A sweeping day for U.S. skiing | AspenTimes.com

A sweeping day for U.S. skiing

Andrew Dampf
The Associated Press
Aspen, CO Colorado
Ted Ligety, of the United States, holds the men's giant slalom title trophy as Lindsey Vonn stands beside him on the podium, at the alpine ski, World Cup finals, in Bormio, Italy, Friday, March 14, 2008. Lindsey Vonn won the overall World Cup to complete the first American sweep of the men's and women's titles in 25 years. Vonn secured the title Friday when she made sure of finishing in the top 15 in the slalom, the penultimate race of the season. (AP Photo/Armando Trovati)

BORMIO, Italy ” Lindsey Vonn raised her arms and hugged teammate Stacey Cook after completing the first American sweep of the overall World Cup titles in 25 years.

Bode Miller did his part a day earlier by winning his second overall crown. He and Vonn are the first Americans to win the overall in the same year since Phil Mahre and Tamara McKinney in 1983.

“It’s just a big day for America,” Vonn said Friday.

Ted Ligety added to the moment by winning the season’s final giant slalom. He is the first American to capture the discipline title since Miller in 2004.

Vonn had the fastest run in the second leg of the slalom to finish 11th. She eliminated Maria Riesch, the only skier in contention for the overall, before the German had a chance to ski her second leg.

“It was special for me to wrap up the overall in slalom because I started as a slalom skier in Buck Hill, Minnesota,” said Vonn, who also won the downhill title this season.

Marlies Schild of Austria won the race to take the season’s slalom crown.

Vonn defeated Nicole Hosp of Austria by 208 points for the overall title.

“I just gave it everything I had, took a lot of risks, and it paid off,” she said. “It’s like winning an Olympic gold medal. I remember reading about the legends of skiing as a kid and now I’m one of them. I can’t believe it.”

McKinney praised the U.S. skiers and suggested that more challenges await.

“Just winning the overall is not an end-all,” she said during a conference call. “There’s always someone who’s a little better at something. As soon as you admire the turn behind you there’s one in front of you that will catch you off guard.”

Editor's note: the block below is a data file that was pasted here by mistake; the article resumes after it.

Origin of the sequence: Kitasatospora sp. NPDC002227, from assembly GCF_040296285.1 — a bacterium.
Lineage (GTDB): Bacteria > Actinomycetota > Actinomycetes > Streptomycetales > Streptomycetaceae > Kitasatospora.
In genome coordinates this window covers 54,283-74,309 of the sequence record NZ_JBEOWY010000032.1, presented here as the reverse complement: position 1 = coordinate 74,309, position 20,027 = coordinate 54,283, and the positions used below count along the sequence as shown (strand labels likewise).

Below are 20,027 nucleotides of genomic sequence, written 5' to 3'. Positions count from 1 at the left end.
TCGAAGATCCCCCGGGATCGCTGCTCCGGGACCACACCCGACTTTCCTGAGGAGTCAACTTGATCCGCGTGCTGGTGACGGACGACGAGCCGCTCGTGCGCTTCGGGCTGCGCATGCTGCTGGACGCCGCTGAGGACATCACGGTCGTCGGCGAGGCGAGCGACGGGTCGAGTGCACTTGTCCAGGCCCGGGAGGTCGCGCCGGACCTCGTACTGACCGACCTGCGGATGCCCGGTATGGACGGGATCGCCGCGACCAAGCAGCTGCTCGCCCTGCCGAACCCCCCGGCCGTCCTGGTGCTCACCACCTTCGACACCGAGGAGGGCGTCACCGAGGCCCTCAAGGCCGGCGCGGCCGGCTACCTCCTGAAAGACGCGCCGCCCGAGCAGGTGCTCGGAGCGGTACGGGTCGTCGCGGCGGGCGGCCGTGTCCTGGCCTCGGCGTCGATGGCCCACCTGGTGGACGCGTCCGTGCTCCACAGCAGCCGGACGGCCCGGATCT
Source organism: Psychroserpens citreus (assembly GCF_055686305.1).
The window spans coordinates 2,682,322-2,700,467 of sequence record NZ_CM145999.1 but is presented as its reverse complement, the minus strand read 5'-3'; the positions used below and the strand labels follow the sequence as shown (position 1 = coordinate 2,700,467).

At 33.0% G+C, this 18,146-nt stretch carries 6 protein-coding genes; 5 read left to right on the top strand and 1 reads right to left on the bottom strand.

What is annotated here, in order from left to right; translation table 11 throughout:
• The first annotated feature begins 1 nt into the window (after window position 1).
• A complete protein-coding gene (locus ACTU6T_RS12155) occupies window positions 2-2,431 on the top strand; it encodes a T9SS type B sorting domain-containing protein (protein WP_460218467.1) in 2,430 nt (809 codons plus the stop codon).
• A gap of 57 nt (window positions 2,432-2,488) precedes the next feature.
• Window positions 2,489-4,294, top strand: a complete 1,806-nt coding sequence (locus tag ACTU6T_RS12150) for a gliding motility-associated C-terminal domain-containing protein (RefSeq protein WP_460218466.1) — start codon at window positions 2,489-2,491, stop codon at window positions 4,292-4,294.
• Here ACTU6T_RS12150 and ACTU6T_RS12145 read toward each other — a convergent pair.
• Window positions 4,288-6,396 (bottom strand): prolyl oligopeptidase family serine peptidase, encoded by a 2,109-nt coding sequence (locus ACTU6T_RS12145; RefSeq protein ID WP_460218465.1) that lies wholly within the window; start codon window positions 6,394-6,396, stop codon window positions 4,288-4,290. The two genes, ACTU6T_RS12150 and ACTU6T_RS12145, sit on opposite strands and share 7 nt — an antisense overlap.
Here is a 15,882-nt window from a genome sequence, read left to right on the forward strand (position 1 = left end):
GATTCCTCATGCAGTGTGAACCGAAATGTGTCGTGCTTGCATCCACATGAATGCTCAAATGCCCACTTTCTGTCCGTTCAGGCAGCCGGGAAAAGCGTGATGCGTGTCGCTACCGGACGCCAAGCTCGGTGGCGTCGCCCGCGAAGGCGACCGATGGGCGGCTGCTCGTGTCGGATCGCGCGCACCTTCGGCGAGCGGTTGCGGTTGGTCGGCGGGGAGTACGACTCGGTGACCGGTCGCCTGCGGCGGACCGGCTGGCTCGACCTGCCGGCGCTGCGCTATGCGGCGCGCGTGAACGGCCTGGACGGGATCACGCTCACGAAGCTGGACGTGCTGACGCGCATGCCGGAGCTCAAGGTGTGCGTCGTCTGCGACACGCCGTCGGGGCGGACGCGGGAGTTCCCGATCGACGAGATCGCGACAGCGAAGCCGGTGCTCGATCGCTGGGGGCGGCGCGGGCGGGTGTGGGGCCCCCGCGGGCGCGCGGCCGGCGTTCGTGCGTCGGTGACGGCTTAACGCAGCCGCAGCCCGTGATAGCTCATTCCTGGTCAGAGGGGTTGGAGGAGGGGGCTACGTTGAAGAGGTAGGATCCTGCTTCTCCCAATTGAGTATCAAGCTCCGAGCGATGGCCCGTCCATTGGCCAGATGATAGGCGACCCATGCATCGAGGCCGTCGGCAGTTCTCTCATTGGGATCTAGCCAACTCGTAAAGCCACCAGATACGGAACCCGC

Miller’s father, Woody, said his son was less distracted this season.

“A lot of his success has to do with his training before the season started,” the elder Miller said Friday. “He used to think he could stay up late at night and not have any negative effect, and as you get older that becomes more of a factor. He’s definitely more disciplined and focused and having a better time, too.”

Ligety moved from seventh to first in a blazing second run to beat Benjamin Raich of Austria, his nearest challenger for the giant slalom title. Ligety completed the two runs in 2 minutes, 18.04 seconds to beat Raich by 0.31 seconds.

“Second run, I knew I had to hammer it down and I took a lot of risks,” Ligety said. “I was pretty lucky to come through.”

Ligety, the 23-year-old Olympic combined champion, finished with 485 points in the giant slalom, 47 ahead of Raich. He said winning the giant slalom title was tougher than winning Olympic gold.

“To do it all season is sweet,” he said. “It’s cool to have the GS title, but it’s nothing in comparison to what (Miller and Vonn) have.”

Now Ligety is being groomed to compete for the overall title

“He was clearly the fastest skier this season,” U.S. men’s coach Phil McNichol said. “Now that he’s won his first cup, he can branch out and go for the overall. Ted showed all season how consistent he is, and in my opinion those are the characteristics of a champion.”

This season, Vonn learned to harness her raw speed.

Formerly known as Lindsey Kildow, she married former U.S. racer Thomas Vonn in September. She credits his full-time presence on the circuit for much of her success.

“I’ve made light years of progression this year in terms of being able to control myself and not get so emotional and so caught up in the points, and it’s all because of him helping me,” she said. “Now I know where to take risks and where not to. I’m more consistent.”

The 23-year-old skier crashed in training at the Turin Olympics in 2006 and missed the end of last season with a knee injury. She spent much of the offseason getting back in shape.

“I feel like the summer is where you can make up ground on people,” Vonn said. “If there’s some party going on, you can say, ‘Hey, I’m going to the gym.’

“Those are the decisions that make you stronger not only physically but mentally. I spent a lot of time in the gym, and I’m full of energy now. I could go race for a long time after this. I think that was the big difference this year.”

The 30-year-old Miller broke away from the U.S. team this season. After failing to medal at the Turin Olympics, where Miller drew more headlines for partying than skiing, he made some changes.

Along with personal coach John McBride, Miller hired former U.S. coaches Forest Carey and Mike Kenney, his uncle. And he quit drinking before the season.

“I think his uncle sort of said, ‘If we’re going to commit ourselves to you, we want you to commit yourself to us.’ That might have been what he needed ” someone that he was willing to listen to,” Woody Miller said. “I’ve in the past told him that it was going to catch up with him if he didn’t try to conserve his energy.

“I think he had a lot of mixed feelings,” Woody added. “The Olympics brought it to a head, but then it didn’t go away last year.”


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